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Chronic migraine is moderate to severe headache often accompanied with nausea. Migraine derives from two Greek words: hemi, meaning “half” and kranion, meaning “skull”. This health condition is therefore named after one of its most prominent symptoms: mild to severe pain that typically affects only one portion of the head. Chronic migraines are a bit more common in women. It is estimated that women are three times more likely to suffer from chronic migraines than men are. Women are possibly more prone to chronic migraines because of their fluctuating hormone levels. To support this thesis, let us note that 75 percent of all adult patients are actually women. Moreover, in the puberty, boys and girls are almost equally affected.

Signs and symptoms of chronic migraine

Typically, chronic migraine is characterized by pain that affects only one half of the head. Patients typically complain about the pulsating pain that may last very long. A standard migraine attack may last anywhere from 4 to 72 hours. In most of the cases, patients will experience additional problems such as nausea, vomiting, increased sensitivity to light, increased sensitivity to sound and general malaise. Some of the affected patients, but still a minority, will experience auras along with other symptoms. About 20 to 30 percent of all patients experience migraines with aura. Aura is a neurological phenomenon that typically precedes or accompanies the attack. A headache usually begins within an hour of the end of the aura phase. Aura phase is usually described as a disturbance of vision that consists of flashes and white, black or rarely multicolored lights. Some of the patients describe their auras as episodes of blurred, shimmering or even cloudy visions. For them, an aura phase may look like they are seeing the world through the smoked glass. Other symptoms of aura phase may even include auditory, gustatory (taste) or olfactory (smell) hallucinations, vertigo, tingling or numbness of the body, and hypersensitivity to touch.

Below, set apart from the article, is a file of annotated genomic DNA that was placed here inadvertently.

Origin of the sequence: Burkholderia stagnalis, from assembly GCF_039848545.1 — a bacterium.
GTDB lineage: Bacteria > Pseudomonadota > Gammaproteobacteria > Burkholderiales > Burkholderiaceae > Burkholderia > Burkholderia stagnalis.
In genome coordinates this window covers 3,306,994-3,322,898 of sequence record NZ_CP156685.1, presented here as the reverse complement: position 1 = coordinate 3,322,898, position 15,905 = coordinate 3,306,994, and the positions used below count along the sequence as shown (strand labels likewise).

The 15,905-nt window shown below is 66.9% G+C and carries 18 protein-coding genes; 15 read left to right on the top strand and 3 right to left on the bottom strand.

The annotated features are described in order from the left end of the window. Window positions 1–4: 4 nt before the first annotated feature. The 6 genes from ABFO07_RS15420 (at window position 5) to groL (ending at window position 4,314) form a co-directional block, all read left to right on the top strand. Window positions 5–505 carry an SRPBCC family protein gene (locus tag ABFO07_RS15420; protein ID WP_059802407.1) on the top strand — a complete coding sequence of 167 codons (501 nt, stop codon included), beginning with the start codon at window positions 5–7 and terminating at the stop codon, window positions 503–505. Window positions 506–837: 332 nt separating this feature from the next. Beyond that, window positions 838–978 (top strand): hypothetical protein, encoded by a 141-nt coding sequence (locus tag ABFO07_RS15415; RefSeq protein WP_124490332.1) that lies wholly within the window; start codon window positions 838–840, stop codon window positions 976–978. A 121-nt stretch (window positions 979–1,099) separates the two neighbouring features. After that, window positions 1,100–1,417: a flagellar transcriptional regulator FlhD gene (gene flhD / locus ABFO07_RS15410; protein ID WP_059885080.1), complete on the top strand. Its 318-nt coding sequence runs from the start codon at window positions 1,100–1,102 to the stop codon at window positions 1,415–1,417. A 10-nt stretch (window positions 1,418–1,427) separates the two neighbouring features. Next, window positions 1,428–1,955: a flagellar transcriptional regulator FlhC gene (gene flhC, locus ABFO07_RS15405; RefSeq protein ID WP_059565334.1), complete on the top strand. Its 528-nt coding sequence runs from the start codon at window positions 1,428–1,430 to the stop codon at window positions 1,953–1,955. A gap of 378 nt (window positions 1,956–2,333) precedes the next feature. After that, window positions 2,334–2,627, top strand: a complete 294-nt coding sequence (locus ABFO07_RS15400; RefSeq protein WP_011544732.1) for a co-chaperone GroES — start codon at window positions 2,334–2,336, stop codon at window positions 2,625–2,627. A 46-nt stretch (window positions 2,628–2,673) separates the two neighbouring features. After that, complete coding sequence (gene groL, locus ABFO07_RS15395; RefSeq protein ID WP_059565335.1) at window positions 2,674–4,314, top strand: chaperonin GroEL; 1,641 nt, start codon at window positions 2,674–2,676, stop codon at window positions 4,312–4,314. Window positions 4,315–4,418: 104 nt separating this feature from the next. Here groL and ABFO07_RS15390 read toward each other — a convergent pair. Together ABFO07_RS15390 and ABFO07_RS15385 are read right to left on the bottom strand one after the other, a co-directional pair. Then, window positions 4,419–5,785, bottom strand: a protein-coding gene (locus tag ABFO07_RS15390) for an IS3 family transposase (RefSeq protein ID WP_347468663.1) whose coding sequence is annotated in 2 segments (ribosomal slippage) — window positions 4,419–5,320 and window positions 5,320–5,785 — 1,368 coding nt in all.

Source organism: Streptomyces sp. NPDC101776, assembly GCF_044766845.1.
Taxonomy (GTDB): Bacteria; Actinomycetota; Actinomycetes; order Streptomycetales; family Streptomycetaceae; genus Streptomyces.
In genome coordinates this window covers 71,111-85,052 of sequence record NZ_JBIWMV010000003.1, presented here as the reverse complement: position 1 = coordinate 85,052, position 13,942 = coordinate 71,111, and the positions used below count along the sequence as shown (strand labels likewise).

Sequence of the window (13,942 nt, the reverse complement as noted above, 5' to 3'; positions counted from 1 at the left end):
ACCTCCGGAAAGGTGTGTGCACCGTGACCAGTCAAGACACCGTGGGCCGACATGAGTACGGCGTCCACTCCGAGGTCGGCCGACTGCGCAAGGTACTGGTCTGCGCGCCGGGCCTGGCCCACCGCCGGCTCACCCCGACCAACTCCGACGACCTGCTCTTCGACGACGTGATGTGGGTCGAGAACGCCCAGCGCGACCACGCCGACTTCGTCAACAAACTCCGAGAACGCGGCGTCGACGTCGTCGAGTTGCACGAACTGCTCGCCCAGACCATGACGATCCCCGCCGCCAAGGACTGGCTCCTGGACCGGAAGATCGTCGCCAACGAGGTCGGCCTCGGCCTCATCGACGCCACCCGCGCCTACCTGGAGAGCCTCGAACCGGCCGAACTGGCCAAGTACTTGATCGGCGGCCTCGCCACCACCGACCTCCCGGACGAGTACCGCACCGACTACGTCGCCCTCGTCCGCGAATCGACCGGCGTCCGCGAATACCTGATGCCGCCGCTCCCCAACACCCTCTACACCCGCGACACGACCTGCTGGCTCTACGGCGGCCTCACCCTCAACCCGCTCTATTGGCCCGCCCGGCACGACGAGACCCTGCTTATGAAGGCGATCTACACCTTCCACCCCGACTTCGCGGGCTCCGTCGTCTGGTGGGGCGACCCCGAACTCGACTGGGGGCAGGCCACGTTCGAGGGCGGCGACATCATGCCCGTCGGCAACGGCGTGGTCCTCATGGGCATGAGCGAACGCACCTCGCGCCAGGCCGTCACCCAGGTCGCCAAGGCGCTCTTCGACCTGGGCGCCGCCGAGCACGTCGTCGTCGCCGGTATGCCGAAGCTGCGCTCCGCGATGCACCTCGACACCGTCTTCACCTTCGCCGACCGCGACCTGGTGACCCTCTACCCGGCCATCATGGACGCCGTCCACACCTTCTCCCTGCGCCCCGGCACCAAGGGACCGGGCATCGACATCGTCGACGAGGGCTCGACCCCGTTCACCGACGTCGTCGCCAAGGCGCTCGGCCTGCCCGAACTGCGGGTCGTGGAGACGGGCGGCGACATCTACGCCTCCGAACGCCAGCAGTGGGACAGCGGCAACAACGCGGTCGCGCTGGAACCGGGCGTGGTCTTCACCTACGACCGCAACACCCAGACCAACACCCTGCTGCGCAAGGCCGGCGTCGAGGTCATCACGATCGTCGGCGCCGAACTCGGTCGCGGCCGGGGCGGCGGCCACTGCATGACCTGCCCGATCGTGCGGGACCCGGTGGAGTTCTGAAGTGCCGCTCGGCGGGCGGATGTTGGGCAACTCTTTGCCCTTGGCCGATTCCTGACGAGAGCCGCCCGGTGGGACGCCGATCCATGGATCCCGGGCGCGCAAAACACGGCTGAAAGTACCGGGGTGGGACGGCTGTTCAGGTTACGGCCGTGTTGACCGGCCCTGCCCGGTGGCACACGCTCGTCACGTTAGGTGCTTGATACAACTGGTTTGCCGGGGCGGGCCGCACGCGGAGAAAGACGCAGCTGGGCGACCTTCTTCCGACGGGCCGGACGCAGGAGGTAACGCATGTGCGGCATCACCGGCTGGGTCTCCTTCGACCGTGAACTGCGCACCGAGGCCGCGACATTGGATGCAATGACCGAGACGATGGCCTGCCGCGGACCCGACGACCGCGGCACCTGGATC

Diagnostic criteria for chronic migraine

Chronic migraine is diagnosed when the patients suffer a headache or some other type of tension or migraine-quality disturbance more frequent than 15 days per month for at least 3 months. Moreover, to become diagnosed with chronic migraine, patient has to experience pain and associated symptoms of migraine, without aura, more frequent than 8 days per month. In addition, to establish a firm diagnosis, doctors need to confirm that patient does not overuse any kind of medications, which may cause all of the classic symptoms of migraine.

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